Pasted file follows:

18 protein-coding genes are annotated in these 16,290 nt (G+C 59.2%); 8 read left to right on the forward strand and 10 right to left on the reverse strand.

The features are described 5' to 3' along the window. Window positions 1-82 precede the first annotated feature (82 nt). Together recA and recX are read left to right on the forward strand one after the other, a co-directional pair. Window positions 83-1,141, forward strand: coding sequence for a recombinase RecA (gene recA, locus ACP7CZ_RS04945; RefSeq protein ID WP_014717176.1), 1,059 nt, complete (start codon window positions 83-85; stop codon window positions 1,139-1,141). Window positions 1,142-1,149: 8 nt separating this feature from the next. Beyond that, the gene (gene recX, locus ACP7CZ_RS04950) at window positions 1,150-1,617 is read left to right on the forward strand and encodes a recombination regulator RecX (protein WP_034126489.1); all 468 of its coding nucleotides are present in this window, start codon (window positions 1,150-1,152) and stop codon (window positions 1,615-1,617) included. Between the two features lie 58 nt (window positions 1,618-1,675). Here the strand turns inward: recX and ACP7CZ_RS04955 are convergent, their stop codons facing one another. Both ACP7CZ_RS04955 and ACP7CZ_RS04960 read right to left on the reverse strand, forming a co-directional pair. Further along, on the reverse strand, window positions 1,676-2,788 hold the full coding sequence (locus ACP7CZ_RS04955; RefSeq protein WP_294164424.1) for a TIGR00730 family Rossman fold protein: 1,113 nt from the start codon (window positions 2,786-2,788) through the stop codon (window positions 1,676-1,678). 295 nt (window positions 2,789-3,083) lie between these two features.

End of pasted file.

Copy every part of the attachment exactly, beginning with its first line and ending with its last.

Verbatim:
18 protein-coding genes are annotated in these 16,290 nt (G+C 59.2%); 8 read left to right on the forward strand and 10 right to left on the reverse strand.

The features are described 5' to 3' along the window. Window positions 1-82 precede the first annotated feature (82 nt). Together recA and recX are read left to right on the forward strand one after the other, a co-directional pair. Window positions 83-1,141, forward strand: coding sequence for a recombinase RecA (gene recA, locus ACP7CZ_RS04945; RefSeq protein ID WP_014717176.1), 1,059 nt, complete (start codon window positions 83-85; stop codon window positions 1,139-1,141). Window positions 1,142-1,149: 8 nt separating this feature from the next. Beyond that, the gene (gene recX, locus ACP7CZ_RS04950) at window positions 1,150-1,617 is read left to right on the forward strand and encodes a recombination regulator RecX (protein WP_034126489.1); all 468 of its coding nucleotides are present in this window, start codon (window positions 1,150-1,152) and stop codon (window positions 1,615-1,617) included. Between the two features lie 58 nt (window positions 1,618-1,675). Here the strand turns inward: recX and ACP7CZ_RS04955 are convergent, their stop codons facing one another. Both ACP7CZ_RS04955 and ACP7CZ_RS04960 read right to left on the reverse strand, forming a co-directional pair. Further along, on the reverse strand, window positions 1,676-2,788 hold the full coding sequence (locus ACP7CZ_RS04955; RefSeq protein WP_294164424.1) for a TIGR00730 family Rossman fold protein: 1,113 nt from the start codon (window positions 2,786-2,788) through the stop codon (window positions 1,676-1,678). 295 nt (window positions 2,789-3,083) lie between these two features.